CHAPTER 7 vs. CHAPTER 13 BANKRUPTCY


15 May

During the midst of the coronavirus (COVID-19), millions of good workers have filed for unemployment.  The unemployment rules have been viewed more loosely during this catastrophic pandemic.  However, there will come a time when unemployment will not protect you.

Some people are  fortunate and will have their old jobs back at some point.  Others will not.  If you find yourself with bills piling up and nowhere to work, bankruptcy will protect you and may be your only alternative at this time.  

Depending upon your situation, there are different types of bankruptcy that you will want to choose from. . 

In a Chapter 7 bankruptcy, it is your intent to eliminate most or all of your debt. It’s a liquidation, so anyone filing bankruptcy under Chapter 7 risks losing non-exempt property to their unsecured creditors. On the flip side of the coin, a Chapter 13 bankruptcy will allow you to keep what you have.  The major difference is that in a Chapter 13 bankruptcy, you enter into a plan to repay your creditors for at least 3 years. In other words, you cannot achieve discharge until that time.  In a Chapter 7 bankruptcy, you can probably obtain a discharge in several months.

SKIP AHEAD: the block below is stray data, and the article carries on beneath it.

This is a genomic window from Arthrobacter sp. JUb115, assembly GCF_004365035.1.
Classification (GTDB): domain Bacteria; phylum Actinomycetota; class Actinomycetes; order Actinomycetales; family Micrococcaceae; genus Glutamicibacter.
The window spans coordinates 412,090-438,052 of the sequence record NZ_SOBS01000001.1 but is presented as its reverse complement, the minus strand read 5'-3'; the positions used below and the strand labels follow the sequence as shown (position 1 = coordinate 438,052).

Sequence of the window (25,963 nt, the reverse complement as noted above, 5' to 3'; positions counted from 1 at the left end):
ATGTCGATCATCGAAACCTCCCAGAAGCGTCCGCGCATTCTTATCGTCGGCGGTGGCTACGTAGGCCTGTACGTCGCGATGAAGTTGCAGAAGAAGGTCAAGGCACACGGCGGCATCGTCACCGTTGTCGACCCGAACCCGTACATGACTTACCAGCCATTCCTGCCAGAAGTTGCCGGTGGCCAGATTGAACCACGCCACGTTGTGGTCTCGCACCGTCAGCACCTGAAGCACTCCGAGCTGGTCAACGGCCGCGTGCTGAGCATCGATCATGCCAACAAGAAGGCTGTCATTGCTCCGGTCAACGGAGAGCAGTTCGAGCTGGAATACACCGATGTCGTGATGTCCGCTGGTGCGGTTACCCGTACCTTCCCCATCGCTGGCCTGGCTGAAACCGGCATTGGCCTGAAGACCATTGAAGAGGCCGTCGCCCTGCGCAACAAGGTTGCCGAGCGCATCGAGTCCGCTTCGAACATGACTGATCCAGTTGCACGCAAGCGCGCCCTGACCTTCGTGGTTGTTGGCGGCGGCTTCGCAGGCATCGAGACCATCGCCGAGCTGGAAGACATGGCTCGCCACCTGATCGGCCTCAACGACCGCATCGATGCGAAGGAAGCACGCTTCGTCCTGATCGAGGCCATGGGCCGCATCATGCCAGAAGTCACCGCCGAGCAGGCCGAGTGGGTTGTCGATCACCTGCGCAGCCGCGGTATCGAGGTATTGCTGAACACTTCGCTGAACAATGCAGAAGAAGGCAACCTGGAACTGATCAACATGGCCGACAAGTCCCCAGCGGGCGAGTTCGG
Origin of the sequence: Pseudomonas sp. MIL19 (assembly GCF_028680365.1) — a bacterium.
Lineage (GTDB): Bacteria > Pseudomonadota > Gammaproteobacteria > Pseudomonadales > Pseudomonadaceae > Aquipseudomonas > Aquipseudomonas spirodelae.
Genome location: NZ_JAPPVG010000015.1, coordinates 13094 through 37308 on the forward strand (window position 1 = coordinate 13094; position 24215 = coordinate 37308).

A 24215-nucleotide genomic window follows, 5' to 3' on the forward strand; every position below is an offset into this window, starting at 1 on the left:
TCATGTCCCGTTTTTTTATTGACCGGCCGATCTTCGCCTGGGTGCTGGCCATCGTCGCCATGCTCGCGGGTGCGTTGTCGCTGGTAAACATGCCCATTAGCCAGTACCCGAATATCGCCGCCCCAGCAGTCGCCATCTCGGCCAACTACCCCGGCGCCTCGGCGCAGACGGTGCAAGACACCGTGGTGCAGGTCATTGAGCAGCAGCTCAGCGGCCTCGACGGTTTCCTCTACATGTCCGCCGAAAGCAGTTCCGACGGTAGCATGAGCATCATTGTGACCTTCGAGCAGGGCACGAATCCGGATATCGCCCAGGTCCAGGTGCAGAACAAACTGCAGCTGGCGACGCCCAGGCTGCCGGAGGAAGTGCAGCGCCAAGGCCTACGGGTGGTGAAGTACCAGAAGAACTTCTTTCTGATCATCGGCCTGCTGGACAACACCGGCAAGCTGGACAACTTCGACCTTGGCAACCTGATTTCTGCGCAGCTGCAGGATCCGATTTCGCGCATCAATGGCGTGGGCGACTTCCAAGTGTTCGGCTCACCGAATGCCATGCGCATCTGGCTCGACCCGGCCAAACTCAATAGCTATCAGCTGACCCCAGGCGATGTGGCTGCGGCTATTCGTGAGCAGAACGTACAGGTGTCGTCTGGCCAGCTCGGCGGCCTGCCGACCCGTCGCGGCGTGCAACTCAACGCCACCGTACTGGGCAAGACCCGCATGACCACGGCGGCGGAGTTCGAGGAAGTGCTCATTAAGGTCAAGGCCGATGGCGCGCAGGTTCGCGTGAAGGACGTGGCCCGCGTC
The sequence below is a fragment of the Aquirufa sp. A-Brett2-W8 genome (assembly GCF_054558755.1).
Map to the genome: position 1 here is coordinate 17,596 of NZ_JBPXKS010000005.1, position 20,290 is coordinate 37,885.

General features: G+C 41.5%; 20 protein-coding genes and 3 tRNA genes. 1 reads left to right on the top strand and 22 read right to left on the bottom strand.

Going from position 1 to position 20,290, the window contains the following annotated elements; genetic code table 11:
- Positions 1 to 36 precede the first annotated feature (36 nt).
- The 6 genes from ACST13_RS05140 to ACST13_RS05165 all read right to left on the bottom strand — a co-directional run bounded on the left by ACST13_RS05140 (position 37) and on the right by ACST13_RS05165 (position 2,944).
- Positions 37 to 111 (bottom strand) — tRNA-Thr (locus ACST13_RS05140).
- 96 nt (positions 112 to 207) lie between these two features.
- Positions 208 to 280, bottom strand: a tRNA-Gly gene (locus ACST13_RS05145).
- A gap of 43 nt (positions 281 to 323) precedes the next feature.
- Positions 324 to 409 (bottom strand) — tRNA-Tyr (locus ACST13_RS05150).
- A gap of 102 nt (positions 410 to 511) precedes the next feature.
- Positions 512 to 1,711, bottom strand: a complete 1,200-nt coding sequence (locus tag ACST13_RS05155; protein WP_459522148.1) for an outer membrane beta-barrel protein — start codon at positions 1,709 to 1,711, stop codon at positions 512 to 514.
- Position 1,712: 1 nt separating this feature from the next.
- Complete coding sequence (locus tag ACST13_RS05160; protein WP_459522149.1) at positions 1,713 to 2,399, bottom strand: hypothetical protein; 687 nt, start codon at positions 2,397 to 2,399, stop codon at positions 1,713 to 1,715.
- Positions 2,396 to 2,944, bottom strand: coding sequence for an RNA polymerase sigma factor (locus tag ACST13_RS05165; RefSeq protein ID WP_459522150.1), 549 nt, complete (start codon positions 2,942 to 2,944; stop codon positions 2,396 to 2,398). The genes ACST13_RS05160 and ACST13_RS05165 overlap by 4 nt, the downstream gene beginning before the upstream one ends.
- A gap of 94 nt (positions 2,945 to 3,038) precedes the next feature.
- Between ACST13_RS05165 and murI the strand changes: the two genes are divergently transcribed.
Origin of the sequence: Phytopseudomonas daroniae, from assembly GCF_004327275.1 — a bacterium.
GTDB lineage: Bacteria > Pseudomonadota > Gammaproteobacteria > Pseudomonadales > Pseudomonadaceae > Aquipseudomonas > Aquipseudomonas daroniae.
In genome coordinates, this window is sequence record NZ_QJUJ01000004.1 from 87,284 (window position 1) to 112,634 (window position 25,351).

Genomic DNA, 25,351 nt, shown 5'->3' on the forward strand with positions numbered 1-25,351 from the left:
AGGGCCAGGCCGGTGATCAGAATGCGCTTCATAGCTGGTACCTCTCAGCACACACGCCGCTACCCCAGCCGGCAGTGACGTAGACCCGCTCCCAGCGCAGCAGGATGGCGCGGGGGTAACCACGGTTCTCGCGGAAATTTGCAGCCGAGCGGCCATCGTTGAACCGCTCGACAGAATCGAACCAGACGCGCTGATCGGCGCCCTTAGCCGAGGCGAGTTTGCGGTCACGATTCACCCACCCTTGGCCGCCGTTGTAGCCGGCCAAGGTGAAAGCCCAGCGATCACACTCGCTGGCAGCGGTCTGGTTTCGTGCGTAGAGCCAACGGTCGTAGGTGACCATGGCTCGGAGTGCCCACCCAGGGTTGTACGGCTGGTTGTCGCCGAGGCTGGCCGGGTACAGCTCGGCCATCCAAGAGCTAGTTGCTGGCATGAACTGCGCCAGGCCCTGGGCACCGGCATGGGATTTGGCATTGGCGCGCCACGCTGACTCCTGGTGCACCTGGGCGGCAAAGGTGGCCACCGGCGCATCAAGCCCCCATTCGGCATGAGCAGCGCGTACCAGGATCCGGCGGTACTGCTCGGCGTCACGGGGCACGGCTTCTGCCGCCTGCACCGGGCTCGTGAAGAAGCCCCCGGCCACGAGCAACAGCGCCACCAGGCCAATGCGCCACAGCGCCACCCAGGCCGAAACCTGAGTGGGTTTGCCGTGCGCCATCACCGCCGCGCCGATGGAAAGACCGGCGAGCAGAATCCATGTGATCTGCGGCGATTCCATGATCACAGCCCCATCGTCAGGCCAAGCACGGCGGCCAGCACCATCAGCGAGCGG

A consideration that most people will have to make is whether they want to keep their home and automobiles.  If you surrender them in a Chapter 7 bankruptcy, they are no longer yours.  You can choose to put them on the list in Chapter 7.  You will be released from the mortgage and auto payments; however, again, you will lose those assets.  A second option is to keep them off of your Chapter 7 filing.  While your other debts are forgiven, you will still have to keep up the mortgage payments on your home and your automobile payments.  You can also keep the auto and home by filing Chapter 13.  In that case you will be making payments on a plan.

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